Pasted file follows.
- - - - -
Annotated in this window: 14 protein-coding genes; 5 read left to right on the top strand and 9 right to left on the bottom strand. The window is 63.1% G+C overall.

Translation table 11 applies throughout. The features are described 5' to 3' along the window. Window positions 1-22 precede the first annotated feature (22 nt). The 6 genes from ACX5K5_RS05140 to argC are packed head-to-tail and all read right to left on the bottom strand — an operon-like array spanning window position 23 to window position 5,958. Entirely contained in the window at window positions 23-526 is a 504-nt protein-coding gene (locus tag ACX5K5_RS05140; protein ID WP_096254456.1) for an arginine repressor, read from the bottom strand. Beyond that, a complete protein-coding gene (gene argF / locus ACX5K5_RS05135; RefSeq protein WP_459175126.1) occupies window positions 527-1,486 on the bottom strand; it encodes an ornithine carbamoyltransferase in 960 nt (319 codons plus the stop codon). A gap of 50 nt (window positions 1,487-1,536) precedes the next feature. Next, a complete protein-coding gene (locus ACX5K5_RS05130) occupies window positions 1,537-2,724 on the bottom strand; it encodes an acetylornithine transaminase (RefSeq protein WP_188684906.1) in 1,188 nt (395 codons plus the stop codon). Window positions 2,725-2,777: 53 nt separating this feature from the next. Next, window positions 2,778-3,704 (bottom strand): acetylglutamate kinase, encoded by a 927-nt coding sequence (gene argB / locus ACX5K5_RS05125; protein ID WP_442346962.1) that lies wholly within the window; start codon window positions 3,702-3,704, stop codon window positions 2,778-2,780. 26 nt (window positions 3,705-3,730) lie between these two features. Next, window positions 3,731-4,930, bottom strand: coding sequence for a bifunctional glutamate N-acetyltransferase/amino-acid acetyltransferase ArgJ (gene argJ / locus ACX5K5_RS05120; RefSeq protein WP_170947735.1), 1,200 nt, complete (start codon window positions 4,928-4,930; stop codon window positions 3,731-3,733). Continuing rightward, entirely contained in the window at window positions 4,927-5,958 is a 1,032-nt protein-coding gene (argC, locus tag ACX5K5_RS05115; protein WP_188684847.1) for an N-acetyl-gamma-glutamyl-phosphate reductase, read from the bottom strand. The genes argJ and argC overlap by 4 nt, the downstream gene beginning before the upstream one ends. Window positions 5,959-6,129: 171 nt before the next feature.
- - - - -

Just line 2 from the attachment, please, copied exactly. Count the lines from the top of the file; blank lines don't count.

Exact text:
Translation table 11 applies throughout. The features are described 5' to 3' along the window. Window positions 1-22 precede the first annotated feature (22 nt). The 6 genes from ACX5K5_RS05140 to argC are packed head-to-tail and all read right to left on the bottom strand — an operon-like array spanning window position 23 to window position 5,958. Entirely contained in the window at window positions 23-526 is a 504-nt protein-coding gene (locus tag ACX5K5_RS05140; protein ID WP_096254456.1) for an arginine repressor, read from the bottom strand. Beyond that, a complete protein-coding gene (gene argF / locus ACX5K5_RS05135; RefSeq protein WP_459175126.1) occupies window positions 527-1,486 on the bottom strand; it encodes an ornithine carbamoyltransferase in 960 nt (319 codons plus the stop codon). A gap of 50 nt (window positions 1,487-1,536) precedes the next feature. Next, a complete protein-coding gene (locus ACX5K5_RS05130) occupies window positions 1,537-2,724 on the bottom strand; it encodes an acetylornithine transaminase (RefSeq protein WP_188684906.1) in 1,188 nt (395 codons plus the stop codon). Window positions 2,725-2,777: 53 nt separating this feature from the next. Next, window positions 2,778-3,704 (bottom strand): acetylglutamate kinase, encoded by a 927-nt coding sequence (gene argB / locus ACX5K5_RS05125; protein ID WP_442346962.1) that lies wholly within the window; start codon window positions 3,702-3,704, stop codon window positions 2,778-2,780. 26 nt (window positions 3,705-3,730) lie between these two features. Next, window positions 3,731-4,930, bottom strand: coding sequence for a bifunctional glutamate N-acetyltransferase/amino-acid acetyltransferase ArgJ (gene argJ / locus ACX5K5_RS05120; RefSeq protein WP_170947735.1), 1,200 nt, complete (start codon window positions 4,928-4,930; stop codon window positions 3,731-3,733). Continuing rightward, entirely contained in the window at window positions 4,927-5,958 is a 1,032-nt protein-coding gene (argC, locus tag ACX5K5_RS05115; protein WP_188684847.1) for an N-acetyl-gamma-glutamyl-phosphate reductase, read from the bottom strand. The genes argJ and argC overlap by 4 nt, the downstream gene beginning before the upstream one ends. Window positions 5,959-6,129: 171 nt before the next feature.